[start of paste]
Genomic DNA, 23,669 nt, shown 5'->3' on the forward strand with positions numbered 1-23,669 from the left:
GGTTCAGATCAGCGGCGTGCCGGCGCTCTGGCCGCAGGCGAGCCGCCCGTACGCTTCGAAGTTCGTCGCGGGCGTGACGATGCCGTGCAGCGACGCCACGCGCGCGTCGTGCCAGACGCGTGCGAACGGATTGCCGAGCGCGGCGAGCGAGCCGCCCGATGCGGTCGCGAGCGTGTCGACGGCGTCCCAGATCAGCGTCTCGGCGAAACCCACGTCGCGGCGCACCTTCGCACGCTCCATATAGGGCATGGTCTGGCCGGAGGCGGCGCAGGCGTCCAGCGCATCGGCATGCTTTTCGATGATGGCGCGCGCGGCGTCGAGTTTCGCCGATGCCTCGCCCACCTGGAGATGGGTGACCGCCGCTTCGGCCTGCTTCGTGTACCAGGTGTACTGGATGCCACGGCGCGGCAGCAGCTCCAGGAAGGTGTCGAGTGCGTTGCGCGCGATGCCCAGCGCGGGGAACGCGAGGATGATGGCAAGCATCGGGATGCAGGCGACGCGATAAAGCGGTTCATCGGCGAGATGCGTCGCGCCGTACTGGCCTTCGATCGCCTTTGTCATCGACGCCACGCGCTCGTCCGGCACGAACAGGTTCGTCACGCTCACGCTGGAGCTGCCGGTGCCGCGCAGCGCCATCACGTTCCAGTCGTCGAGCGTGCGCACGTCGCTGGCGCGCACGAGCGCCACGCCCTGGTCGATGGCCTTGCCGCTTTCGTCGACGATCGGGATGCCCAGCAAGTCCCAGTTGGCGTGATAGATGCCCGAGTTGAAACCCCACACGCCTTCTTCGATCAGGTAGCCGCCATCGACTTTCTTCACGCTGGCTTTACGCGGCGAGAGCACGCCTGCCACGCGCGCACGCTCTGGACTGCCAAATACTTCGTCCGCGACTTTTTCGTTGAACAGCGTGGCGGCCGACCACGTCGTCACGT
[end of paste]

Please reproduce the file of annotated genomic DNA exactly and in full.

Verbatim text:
Genomic DNA, 23,669 nt, shown 5'->3' on the forward strand with positions numbered 1-23,669 from the left:
GGTTCAGATCAGCGGCGTGCCGGCGCTCTGGCCGCAGGCGAGCCGCCCGTACGCTTCGAAGTTCGTCGCGGGCGTGACGATGCCGTGCAGCGACGCCACGCGCGCGTCGTGCCAGACGCGTGCGAACGGATTGCCGAGCGCGGCGAGCGAGCCGCCCGATGCGGTCGCGAGCGTGTCGACGGCGTCCCAGATCAGCGTCTCGGCGAAACCCACGTCGCGGCGCACCTTCGCACGCTCCATATAGGGCATGGTCTGGCCGGAGGCGGCGCAGGCGTCCAGCGCATCGGCATGCTTTTCGATGATGGCGCGCGCGGCGTCGAGTTTCGCCGATGCCTCGCCCACCTGGAGATGGGTGACCGCCGCTTCGGCCTGCTTCGTGTACCAGGTGTACTGGATGCCACGGCGCGGCAGCAGCTCCAGGAAGGTGTCGAGTGCGTTGCGCGCGATGCCCAGCGCGGGGAACGCGAGGATGATGGCAAGCATCGGGATGCAGGCGACGCGATAAAGCGGTTCATCGGCGAGATGCGTCGCGCCGTACTGGCCTTCGATCGCCTTTGTCATCGACGCCACGCGCTCGTCCGGCACGAACAGGTTCGTCACGCTCACGCTGGAGCTGCCGGTGCCGCGCAGCGCCATCACGTTCCAGTCGTCGAGCGTGCGCACGTCGCTGGCGCGCACGAGCGCCACGCCCTGGTCGATGGCCTTGCCGCTTTCGTCGACGATCGGGATGCCCAGCAAGTCCCAGTTGGCGTGATAGATGCCCGAGTTGAAACCCCACACGCCTTCTTCGATCAGGTAGCCGCCATCGACTTTCTTCACGCTGGCTTTACGCGGCGAGAGCACGCCTGCCACGCGCGCACGCTCTGGACTGCCAAATACTTCGTCCGCGACTTTTTCGTTGAACAGCGTGGCGGCCGACCACGTCGTCACGT